Part of the line-up of private jets at the Aspen/Pitkin County Airport this summer. Jets in Aspen are served by a single fixed-base operator, Atlantic Aviation. The company\ Credit: Brent Gardner-Smith

An aviation industry executive has come out against the concept of adding a second private jet facility to Aspen/Pitkin County Airport, although the plan to build one seems to be headed for reality anyway.

Lou Pepper, CEO of Atlantic Aviation, which runs the current “fixed-base operator” at the Aspen airport, said it’s a mistake to consider a second one, as has been suggested to Pitkin County officials.

A consultant to Aspen airport officials recently made the case for a second FBO to the Pitkin County commissioners, calculating that an additional facility could pay the county some $3.2 million in rent. (See related story, “Fuel sales could boost airport revenues.”)

Airport officials seem to agree with Stephen Horton’s argument, which is based on a comparison of fuel sales in Aspen and at a planned new private facility at San Diego International Airport.

Horton, of Leibowitz and Horton Airport Management Consultants, pointed to Landmark Aviation’s winning bid to build a replacement FBO at San Diego, which includes paying $5.2 million in annual rent over a 37-year lease.

Despite the fact that San Diego is a much larger airport, Aspen has more private fuel sales — 3.3 million gallons per year compared to 3 million gallons in San Diego — and therefore the local market could accommodate a second private aviation facility, Horton argued.

But the comparison of a large, urban airport with one FBO to a seasonally driven resort with two potential facilities is “foolish,” said Pepper.

“San Diego is a sole provider, getting all of the business at a major airport,” Pepper said. “It is a much less seasonal airport than Aspen and has consistent corporate activity.”

A rendering of what the new Landmark Aviation FBO will look like at San Diego International Airport.\ Credit: San Diego Regional Airport Authority.

Pepper denied that he was just speaking out to protect his vested business interest.

“This is not self-serving,” he said. “This is not comfortable for us. But this is not the right thing to do for the Aspen airport.”

It’s Aspen’s seasonality that skews the comparison, explained Pepper.

“Aspen is the airport most suited for a sole provider of any that I know of,” he said. “Aspen is our most seasonal base and we have 65 bases.”

Pepper said it takes 40 well-trained people to run the Aspen FBO and its fleet of fueling trucks during peak periods, and those employees are not laid off during the slow months.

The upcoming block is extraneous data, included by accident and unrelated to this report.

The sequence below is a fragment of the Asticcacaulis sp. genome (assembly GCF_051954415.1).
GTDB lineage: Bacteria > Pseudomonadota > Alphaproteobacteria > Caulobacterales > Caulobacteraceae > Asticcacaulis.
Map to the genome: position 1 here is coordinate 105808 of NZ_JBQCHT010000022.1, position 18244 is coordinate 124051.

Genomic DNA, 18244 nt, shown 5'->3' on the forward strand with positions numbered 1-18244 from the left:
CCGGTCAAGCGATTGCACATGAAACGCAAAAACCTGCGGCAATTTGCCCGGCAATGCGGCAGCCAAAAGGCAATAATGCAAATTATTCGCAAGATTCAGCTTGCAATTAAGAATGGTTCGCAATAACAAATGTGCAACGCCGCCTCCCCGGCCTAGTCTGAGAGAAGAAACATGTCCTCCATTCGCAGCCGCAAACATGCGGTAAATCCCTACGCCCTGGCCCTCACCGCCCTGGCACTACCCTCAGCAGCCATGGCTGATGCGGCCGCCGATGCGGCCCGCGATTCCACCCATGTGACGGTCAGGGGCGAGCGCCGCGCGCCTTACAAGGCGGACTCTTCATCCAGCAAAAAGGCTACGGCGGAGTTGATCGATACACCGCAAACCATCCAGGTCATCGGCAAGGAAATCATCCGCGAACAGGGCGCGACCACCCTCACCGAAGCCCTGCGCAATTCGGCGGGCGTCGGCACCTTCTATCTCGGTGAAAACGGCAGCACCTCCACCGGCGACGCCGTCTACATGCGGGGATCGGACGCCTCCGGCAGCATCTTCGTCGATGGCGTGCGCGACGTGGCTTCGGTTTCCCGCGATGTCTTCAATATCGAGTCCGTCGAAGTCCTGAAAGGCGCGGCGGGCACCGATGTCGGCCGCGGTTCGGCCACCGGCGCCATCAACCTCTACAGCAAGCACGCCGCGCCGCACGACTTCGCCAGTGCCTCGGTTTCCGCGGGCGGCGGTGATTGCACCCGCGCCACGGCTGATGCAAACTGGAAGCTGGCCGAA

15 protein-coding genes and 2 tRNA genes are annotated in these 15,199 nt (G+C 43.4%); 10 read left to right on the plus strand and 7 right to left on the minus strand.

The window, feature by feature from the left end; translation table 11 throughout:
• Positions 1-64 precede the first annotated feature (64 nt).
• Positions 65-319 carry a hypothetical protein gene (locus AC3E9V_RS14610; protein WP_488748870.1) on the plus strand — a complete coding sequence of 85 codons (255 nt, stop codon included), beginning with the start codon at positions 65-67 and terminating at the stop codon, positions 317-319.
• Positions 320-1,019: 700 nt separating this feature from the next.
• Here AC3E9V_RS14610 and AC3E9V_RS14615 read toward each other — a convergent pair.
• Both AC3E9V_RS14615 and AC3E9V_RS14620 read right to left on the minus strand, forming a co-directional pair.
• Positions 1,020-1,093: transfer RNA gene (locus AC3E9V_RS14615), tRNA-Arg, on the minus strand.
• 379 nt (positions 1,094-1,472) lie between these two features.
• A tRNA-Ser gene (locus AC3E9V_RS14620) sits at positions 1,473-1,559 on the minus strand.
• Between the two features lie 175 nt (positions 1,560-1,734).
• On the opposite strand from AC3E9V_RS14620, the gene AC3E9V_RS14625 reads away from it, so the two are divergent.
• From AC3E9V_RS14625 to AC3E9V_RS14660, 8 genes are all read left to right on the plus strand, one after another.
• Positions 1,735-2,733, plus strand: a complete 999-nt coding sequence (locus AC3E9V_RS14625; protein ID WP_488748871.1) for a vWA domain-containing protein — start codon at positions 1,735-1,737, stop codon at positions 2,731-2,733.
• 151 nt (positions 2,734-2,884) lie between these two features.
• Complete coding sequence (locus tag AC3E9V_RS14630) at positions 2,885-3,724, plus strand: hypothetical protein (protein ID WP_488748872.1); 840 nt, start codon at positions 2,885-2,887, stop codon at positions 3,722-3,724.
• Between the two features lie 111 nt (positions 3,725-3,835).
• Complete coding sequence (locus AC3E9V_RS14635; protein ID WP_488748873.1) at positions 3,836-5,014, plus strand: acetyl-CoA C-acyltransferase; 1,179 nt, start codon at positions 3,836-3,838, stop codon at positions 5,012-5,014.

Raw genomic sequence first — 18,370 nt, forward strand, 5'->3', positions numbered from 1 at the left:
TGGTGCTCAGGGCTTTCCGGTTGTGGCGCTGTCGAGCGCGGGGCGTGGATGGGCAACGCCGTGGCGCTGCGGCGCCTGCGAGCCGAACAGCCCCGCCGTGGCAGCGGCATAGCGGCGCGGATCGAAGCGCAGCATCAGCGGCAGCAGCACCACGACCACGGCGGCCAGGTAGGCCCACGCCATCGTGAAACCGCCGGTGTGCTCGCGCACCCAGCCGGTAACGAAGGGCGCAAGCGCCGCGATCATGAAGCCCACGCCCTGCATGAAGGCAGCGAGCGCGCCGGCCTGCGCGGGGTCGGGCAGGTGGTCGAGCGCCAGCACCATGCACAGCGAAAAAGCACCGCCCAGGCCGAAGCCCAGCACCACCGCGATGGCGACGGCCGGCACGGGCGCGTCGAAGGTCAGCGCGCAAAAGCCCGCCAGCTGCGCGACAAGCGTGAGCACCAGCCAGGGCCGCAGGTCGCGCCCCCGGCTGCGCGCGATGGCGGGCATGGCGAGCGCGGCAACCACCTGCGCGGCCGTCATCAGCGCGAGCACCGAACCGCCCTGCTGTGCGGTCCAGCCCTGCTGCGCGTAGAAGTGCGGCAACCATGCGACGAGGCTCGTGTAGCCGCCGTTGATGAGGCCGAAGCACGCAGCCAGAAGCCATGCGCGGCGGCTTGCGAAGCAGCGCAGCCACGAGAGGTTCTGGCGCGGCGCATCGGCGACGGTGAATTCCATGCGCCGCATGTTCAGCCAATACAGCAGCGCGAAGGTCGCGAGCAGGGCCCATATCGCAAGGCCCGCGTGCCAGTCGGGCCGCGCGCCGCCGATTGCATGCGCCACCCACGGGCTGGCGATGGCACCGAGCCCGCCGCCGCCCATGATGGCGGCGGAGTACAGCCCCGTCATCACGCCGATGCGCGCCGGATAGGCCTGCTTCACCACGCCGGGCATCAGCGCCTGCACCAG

“We are carrying people all year long,” Pepper said. “You need an entity in Aspen that can sustain those down times. If you start splitting up the pie, you are not going to have that situation.”

The Atlantic Aviation private terminal building in Aspen.Smith Credit: Brent Gardner-Smith

Market demand

Jim Elwood, director of aviation at the Aspen/Pitkin County Airport, said many FBO operators have expressed a great deal of interest in operating a second private facility at Sardy Field.

“These are companies that are very up on FBO business models and they know what they are talking about before they go into something,” Elwood said.

Aspen’s draft airport master plan, which is currently in the public review process, states that airport managers “receive 10 to 20 inquiries per year regarding the desire to lease or build corporate hangar facilities at the airport.”

And representatives from several FBO companies have been actively participating in the master planning process.

But Pepper says that it is FBO operators, not FBO customers, that want a second facility in Aspen.

“They are misconstruing the actual market pressure,” Pepper said. “I know there is no market pressure.”

Jet tail in Aspen, facing the west side of the runway.Smith Credit: Brent Gardner-Smith

Airport officials are also assuming that private flights will trend upward in the near future, despite a recent downward trend.

In 2011, there were 19,171 general aviation takeoffs and landings at the Pitkin County airport, down from 25,302 in 2006. But the master plan forecasts 30,333 such operations in 2017.

The Federal Aviation Administration tends to see the FBO situation the same way Elwood does.

“If there isn’t market viability, typically we don’t see demand,” John Bauer, manager of the FAA’s Northwest Mountain Region, told the Pitkin County commissioners in May.

There was certainly market demand in San Diego.

Landmark’s lease there was set to expire in April 2012 and the airport’s master plan had approved an expansion of the FBO’s footprint from just under 10 acres to 12.4 acres. So San Diego airport officials put out a two-tier request for bids for a new FBO.